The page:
5 Keys to Running an Effective Lead Nurturing Campaign

5-tips-to-revitalize-your-lead-nurturing-campaign-part-2Missing out on an opportunity to properly engage a lead means losing the opportunity to sell to a contact. With a great lead nurturing campaign, the conversion rate improves. Here are five key tips to running an effective lead nurturing campaign.

Nix the promotional language. A person who has requested information from you wants to hear more about the product or service. This is your chance to provide additional, valuable information to the lead. Make the content provided informative and enlightening. People are extremely shrewd and know when they are being sold to. To prevent prospects from tuning out, filter out the sales language. Avoid the practice of over-selling.

Focus on the pain. When a person wants to learn more about a product or service, he or she wants you to speak directly to the pain of the problem. The easiest way to convince a prospect is to address the concerns that keep them up late at night. The email copy should address those pains. Research shows that people can connect more with marketing messaging that isn’t overly promotional in nature.

Categorize your contacts appropriately. A person responding to a blog post is entirely different from a person who has filled out a contact form to request more information. Qualifying your contacts appropriately provides you with an opportunity to properly address each prospect with the right messaging.

Your system components should be easy to track. An overly complicated system may seem ideal for a business, but it may be inappropriate for the company. Make sure that the system’s components can be properly tracked. If it’s too complex, scale it down into something measurable. It may be necessary to start out with a much smaller system that is much easier to manage than developing a much larger system where scoring would be more difficult.

Match the person to the best solution. This can be hard for the business owner who really needs business, but this is about building trust. If after taking an honest inventory of the solution you have to offer to the prospect you determine your solution isn’t really what they need, refer them to another resource. Qualify your leads with integrity and build trust.

Make sure that every correspondence with your contact is purposeful and fits the position he or she occupies within the funnel. Treat every lead as a potential dollar that your company could possibly generate. Engage each lead on every level and move them along through the funnel with great content to build trust with your leads. Following these recommendations to properly qualify and nurture your leads is the best way to improve your conversion rate.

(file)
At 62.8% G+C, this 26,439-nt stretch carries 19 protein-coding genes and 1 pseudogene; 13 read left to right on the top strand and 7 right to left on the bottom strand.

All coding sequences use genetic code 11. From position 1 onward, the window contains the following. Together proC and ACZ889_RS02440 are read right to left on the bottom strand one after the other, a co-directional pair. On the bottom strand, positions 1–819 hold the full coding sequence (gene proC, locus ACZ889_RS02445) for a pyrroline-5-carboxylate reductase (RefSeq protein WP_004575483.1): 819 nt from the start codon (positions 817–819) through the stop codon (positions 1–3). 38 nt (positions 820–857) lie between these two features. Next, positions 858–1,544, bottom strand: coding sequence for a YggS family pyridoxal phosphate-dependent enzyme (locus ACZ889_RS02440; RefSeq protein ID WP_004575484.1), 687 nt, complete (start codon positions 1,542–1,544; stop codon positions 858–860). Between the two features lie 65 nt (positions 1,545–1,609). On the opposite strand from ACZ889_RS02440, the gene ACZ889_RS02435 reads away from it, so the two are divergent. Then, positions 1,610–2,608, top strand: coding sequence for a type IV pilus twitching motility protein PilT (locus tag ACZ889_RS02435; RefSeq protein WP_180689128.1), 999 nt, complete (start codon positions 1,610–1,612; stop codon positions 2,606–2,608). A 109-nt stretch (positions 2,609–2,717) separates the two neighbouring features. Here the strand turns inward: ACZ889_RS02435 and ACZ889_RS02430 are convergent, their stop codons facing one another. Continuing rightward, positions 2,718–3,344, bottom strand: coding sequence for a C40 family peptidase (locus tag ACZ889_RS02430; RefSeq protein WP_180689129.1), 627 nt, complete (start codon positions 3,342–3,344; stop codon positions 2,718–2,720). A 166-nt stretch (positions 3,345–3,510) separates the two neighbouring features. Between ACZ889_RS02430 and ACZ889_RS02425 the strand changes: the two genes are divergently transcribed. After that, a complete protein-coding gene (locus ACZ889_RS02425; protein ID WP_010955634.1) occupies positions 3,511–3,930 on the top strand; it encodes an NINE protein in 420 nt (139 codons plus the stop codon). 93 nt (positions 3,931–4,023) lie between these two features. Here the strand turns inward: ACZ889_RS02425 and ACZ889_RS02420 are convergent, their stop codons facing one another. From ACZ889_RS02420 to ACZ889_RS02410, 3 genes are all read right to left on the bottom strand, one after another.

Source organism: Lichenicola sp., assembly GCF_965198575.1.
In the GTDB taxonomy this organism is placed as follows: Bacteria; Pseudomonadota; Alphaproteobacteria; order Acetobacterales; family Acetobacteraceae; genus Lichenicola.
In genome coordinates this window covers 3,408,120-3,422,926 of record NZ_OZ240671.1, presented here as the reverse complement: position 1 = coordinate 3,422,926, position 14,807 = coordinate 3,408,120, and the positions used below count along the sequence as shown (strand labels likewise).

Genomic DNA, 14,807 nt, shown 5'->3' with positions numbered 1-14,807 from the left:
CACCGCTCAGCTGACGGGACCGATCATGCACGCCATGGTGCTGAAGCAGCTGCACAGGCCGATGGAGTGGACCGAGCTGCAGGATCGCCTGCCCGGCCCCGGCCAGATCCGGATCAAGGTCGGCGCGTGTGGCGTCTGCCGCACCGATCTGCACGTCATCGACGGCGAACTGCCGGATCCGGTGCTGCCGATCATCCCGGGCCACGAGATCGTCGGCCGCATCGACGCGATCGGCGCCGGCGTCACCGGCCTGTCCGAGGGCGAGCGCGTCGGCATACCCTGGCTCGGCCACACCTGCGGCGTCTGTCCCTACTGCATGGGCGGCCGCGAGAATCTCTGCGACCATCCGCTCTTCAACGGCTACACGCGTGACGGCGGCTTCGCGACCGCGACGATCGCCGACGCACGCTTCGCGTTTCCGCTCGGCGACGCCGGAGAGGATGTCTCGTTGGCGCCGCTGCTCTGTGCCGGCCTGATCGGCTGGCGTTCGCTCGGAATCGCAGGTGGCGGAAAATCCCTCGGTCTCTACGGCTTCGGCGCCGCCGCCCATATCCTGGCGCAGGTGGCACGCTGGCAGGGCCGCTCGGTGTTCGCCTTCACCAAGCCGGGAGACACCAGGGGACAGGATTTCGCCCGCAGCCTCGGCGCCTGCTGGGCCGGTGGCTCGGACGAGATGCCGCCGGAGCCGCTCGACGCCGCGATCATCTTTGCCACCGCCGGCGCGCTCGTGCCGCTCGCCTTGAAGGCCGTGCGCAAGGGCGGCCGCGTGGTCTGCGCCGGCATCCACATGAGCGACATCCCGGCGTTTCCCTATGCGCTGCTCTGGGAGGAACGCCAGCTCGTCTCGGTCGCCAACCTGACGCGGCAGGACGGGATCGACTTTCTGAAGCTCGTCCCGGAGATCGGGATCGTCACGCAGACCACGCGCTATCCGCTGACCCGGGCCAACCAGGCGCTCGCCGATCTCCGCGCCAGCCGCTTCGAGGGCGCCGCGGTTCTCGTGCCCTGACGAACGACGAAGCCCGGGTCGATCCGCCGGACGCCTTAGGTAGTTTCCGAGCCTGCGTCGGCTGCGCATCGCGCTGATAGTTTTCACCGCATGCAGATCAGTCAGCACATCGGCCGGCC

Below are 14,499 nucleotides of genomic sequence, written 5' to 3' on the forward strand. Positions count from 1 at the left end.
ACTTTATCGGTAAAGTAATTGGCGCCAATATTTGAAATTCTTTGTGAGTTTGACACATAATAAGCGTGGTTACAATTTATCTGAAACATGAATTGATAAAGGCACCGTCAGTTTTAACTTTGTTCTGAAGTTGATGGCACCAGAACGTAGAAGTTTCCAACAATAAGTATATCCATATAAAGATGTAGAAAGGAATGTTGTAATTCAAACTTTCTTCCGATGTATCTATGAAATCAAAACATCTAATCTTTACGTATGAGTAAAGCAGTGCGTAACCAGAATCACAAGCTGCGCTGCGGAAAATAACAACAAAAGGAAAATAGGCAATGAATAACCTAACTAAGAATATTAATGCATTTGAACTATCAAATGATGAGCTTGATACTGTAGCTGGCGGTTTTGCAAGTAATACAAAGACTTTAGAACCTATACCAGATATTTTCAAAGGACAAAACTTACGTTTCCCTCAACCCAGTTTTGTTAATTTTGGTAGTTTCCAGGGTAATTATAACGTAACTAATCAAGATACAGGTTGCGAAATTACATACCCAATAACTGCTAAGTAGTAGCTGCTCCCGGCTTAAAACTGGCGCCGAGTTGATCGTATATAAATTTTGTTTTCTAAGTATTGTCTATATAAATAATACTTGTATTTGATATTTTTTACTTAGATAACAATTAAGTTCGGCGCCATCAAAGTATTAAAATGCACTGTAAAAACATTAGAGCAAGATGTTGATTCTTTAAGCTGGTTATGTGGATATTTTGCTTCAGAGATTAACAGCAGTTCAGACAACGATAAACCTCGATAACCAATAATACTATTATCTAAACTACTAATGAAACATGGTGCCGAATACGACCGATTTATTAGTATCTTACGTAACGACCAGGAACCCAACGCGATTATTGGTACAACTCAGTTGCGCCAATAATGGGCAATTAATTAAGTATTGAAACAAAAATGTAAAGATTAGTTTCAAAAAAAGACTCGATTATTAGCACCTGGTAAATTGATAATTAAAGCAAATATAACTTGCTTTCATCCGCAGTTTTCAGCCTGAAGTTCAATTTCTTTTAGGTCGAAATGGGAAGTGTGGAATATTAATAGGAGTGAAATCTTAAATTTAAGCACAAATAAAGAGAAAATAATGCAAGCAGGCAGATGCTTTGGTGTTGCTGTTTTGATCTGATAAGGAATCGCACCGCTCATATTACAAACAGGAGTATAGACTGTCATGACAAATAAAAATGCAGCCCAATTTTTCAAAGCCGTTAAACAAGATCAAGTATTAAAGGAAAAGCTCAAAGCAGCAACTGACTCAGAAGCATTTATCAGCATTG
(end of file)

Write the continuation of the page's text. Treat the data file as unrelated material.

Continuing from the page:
Author Bio

This article was written by Hayley Granton and Michael Myles. Follow Michael on Google+. Visit http://www.activeinternetmarketing.com/blog/online-business-strategy/lead-nurturing/  to learn how lead nurturing can help increase your sales.


How to Plan a Successful Employee Reward Program

bonusschemesEmployee award programs are one of the best ways to increase employee productivity, but you need to implement them correctly for their success. Planning ahead is critical to ensuring that an employee rewards program is both motivational and fair. Properly done employee award programs gives employees goals to work towards while making them feel appreciated and valued.

You should make employee rewards programs available to all employees in the interest of fairness. This means that profit-generating centers such as sales may need a different class of reward from other centers such as accounting and administrative staff. By including everyone you avoid resentment in your staff. To avoid any complications, base the goals on merit rather than luck.

You can also decide to reward your staff by departments, people, or both. In general, individual rewards will motivate some employees more, but will also encourage competition. This type of reward is probably best suited towards sales staff, whereas clerical staff would probably be more suited towards a single goal.